Author: Patricia McCormick
Publish date: 2000
Source: Classroom Library
"A tingle arced across my scalp. The floor tipped up at me and my body spiraled away. Then I was on the ceiling looking down, waiting to see what would happen next.
Callie cuts herself. Never too deep, never enough to die. But enough to feel the pain. Enough to feel the scream inside.
Now she's at Sea Pines, a "residential treatment facility" filled with girls struggling with problems of their own. Callie doesn't want to have anything to do with them. She doesn't want to have anything to do with anyone. She won't even speak.
But Callie can only stay silent for so long...." (Goodreads)
We ordered Cut for our classroom libraries and I was intrigued by two things right away: the cover and the length. After reading the back, I knew I wanted to read it, especially being a big fan of Speak by Laurie Halse Anderson. I did enjoy the book, but didn't love it.
I actually enjoy reading books about topics that I can't relate to because they help me to try to understand why someone might do something like Callie did: cut herself. I try to read about a wide variety of topics so I can recommend books to students and more importantly, so I can relate to them and be a better teacher because of that. I definitely know more now and hope that other teachers read books like this and Speak. Cut was sad, but ultimately hopeful. I like that Patricia McCormick actually spoke to girls like Callie at treatment facilities to ask their opinion on her portrayal of Callie and the other characters. The author's note at the end in which she detailed that was pretty interesting.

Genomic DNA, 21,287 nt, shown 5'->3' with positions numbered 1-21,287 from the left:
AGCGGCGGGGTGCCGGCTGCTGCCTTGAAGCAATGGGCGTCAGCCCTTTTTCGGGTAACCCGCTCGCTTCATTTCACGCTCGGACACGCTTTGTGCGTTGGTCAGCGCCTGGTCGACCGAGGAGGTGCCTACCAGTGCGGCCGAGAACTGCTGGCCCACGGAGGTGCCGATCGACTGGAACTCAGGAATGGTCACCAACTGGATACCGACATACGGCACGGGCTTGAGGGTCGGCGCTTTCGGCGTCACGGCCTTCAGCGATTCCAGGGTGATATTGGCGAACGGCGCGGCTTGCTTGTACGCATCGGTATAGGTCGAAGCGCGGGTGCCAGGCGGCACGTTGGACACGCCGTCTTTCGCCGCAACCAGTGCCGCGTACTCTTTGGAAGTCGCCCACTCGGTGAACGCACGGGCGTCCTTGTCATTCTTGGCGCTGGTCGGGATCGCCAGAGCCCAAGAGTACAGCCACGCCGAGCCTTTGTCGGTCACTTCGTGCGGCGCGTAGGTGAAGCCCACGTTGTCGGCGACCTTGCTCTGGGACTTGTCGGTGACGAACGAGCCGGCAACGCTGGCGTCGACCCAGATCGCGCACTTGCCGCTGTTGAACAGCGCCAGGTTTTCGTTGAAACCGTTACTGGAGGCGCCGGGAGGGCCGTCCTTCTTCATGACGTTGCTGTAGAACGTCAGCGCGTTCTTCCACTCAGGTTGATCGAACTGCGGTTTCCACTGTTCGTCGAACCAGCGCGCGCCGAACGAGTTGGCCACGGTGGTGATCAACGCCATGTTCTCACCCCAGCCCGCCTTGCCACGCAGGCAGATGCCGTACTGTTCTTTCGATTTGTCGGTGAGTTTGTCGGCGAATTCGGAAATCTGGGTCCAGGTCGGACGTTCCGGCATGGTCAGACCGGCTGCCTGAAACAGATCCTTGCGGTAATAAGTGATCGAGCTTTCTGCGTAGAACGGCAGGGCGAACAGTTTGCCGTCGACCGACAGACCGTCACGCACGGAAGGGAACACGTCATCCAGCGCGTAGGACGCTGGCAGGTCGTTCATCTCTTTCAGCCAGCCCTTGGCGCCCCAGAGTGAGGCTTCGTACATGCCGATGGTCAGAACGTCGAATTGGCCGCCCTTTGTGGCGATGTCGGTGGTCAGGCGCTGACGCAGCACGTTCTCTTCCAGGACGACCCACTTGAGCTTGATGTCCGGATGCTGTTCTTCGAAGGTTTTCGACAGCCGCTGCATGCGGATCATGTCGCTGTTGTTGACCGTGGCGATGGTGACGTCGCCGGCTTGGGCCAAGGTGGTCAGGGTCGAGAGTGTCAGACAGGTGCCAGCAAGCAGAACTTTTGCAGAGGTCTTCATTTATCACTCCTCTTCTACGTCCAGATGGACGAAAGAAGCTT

Like I said, I liked the book, but I wish it was longer. 150 pages is not a lot of time to get to know a character, especially one like Callie, and I want to know more about her. It was nice to read a quick book, but I wasn't satisfied at the end. I will still recommend Cut to my students, especially for those who liked Speak.
We have purchased other books by McCormick and I'm looking forward to reading more by her, particularly Sold, which is a verse novel. Any other recommendations?